You are fifty something and you are advised that your services are no longer required by an almost faceless being. Your gut is in a knot and you can hardly breathe…the first thought is financial…your second thought is… what the hell do I do know?
Everyone knows how difficult it is to get another job. You sit trapped in the chair as you listen through a fog of redundancy rhetoric. Phrases like: “This is an opportunity for a new start” “You have two days of outplacement to help you write your CV”. It feels like the words roll off a faceless cold mechanical tongue, reading cold mechanical scripts in a sculptured body devoid of compassion. Perhaps it feels like that because in that moment, everyone is dealing with the discomfort, by dissociating from each other.
Breaking through the glass ceiling is relatively easy. I did it almost 20 years ago. But no one told me about the glass trapdoor – that was the shock nothing in my stellar career had prepared me for. At 50 my corporate stiletto slipped on the glass ceiling and I went head first through the glass trapdoor with a silent thud. My greatest strategic career failure was I did not understand 50 was considered old. In case I was in any doubt, an executive recruiter looked me straight in the eye and told me I was too old. At least he was honest, I guess.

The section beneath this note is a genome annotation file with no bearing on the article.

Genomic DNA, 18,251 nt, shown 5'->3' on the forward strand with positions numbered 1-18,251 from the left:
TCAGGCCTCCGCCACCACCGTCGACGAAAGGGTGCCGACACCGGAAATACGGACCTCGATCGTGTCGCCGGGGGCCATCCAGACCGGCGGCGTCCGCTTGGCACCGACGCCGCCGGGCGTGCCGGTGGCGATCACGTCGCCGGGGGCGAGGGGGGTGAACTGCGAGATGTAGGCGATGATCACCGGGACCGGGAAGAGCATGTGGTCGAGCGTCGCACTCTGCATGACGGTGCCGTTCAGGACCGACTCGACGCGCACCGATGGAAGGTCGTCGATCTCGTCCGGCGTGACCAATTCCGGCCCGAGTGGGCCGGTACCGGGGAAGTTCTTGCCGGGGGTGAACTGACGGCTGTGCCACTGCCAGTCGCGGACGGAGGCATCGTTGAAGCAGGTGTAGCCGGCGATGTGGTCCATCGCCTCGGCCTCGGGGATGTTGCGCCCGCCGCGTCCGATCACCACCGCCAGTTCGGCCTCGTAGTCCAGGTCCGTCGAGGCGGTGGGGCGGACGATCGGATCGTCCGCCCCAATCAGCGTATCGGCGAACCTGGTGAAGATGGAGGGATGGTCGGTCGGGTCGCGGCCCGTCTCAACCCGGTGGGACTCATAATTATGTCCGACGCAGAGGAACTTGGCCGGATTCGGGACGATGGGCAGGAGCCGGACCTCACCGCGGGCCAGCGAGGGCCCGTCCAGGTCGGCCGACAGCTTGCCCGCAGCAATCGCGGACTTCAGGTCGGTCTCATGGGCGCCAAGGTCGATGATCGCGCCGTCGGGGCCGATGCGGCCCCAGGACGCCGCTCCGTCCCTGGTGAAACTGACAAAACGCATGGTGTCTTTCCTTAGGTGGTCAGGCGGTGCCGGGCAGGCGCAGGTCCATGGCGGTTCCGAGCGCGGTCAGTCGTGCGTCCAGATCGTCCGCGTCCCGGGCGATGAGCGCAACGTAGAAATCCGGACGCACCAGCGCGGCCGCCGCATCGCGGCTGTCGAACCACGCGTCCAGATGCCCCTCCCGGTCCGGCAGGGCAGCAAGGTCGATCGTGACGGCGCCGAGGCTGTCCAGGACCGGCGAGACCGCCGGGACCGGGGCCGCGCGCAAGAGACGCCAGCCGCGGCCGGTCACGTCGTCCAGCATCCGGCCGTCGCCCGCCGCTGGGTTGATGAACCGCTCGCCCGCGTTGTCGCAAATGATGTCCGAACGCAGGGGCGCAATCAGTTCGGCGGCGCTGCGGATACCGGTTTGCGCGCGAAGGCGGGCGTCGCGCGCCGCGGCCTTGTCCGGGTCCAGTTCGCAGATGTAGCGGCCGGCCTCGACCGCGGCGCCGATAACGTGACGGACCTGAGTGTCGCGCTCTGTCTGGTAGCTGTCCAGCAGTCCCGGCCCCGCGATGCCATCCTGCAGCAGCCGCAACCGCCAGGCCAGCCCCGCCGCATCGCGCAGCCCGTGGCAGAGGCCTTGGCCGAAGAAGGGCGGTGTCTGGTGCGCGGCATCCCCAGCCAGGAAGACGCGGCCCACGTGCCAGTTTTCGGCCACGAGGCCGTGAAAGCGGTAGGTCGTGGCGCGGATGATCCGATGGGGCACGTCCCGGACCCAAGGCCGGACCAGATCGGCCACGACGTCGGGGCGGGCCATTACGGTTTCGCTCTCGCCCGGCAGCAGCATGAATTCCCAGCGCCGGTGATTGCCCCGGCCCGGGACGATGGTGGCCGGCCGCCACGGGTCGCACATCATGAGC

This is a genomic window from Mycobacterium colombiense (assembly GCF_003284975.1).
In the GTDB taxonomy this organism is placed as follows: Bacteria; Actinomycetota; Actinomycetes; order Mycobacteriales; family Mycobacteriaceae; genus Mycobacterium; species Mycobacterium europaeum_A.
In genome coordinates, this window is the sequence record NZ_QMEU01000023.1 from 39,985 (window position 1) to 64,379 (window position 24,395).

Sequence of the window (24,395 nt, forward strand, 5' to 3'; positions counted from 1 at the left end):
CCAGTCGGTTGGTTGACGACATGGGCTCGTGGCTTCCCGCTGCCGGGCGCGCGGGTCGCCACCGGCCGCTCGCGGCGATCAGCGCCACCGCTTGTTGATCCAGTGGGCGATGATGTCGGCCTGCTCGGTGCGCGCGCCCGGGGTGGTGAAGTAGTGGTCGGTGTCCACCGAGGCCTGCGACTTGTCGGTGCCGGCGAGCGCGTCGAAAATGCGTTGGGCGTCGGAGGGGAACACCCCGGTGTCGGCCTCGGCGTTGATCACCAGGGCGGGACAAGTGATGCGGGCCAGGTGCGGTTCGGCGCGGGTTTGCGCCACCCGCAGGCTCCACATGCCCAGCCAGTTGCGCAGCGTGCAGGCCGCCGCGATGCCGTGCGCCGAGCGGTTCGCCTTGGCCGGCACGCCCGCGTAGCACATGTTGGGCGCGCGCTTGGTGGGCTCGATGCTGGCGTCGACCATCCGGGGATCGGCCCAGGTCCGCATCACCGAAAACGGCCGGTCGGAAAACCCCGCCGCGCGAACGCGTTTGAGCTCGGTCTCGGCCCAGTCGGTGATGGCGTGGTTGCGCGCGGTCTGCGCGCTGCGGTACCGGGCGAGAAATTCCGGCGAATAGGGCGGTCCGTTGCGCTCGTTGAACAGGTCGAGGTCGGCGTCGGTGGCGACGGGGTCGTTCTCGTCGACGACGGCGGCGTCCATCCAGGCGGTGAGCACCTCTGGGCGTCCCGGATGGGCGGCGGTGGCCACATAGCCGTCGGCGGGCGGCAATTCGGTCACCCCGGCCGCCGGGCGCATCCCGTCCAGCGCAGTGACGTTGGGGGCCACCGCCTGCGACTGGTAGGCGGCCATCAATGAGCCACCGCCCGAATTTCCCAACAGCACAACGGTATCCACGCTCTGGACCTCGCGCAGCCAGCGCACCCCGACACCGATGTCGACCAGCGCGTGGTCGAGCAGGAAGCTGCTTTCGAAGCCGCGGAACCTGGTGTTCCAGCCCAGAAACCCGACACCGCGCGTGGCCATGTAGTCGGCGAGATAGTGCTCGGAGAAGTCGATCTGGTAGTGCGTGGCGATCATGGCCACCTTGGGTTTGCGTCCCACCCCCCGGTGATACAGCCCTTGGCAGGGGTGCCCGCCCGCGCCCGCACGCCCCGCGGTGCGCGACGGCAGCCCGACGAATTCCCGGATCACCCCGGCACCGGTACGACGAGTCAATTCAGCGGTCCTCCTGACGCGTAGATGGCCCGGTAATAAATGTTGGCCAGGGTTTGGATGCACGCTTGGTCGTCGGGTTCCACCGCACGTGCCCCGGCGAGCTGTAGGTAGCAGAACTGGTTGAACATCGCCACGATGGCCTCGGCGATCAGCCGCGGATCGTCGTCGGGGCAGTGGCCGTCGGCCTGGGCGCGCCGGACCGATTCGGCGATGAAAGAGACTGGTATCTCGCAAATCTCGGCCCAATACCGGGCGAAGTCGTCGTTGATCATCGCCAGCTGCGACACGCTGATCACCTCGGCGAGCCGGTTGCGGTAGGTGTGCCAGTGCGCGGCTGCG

This is not a unique story. The tentacles of age discrimination reach into every facet of Australian society and nothing we are currently doing is working. The government bribing companies by paying $10,000 per older employee has been a dismal failure. Less than 3000 people are involved in a scheme that hoped to attract 32,000.
On Wednesday Jenny Brice was interviewed regarding her new article on Ageism. ABC News’ Jon Coghill interviewed Jenny about her article and gained her perspective on the discrimination people face on account of their age, without knowing the skills and possible contributions those people could make.
A Sunshine Coast business coach is combating ageism in the Australian workplace and wants the corporate world to do the same.
Jenny Brice, a former high-flying human resources (HR) professional, said corporate Australia needs to have a conversation about how older workers can be an asset.
“The skills we have learned going through the tough times [of recession in the 1990s], and understanding what they are, can be unbelievable knowledge for corporations,” Ms Brice said.
Read the news report here: http://www.abc.net.au/news/2016-02-03/age-prejudice-epidemic-in-corporate-australia-target-of-battle/7136190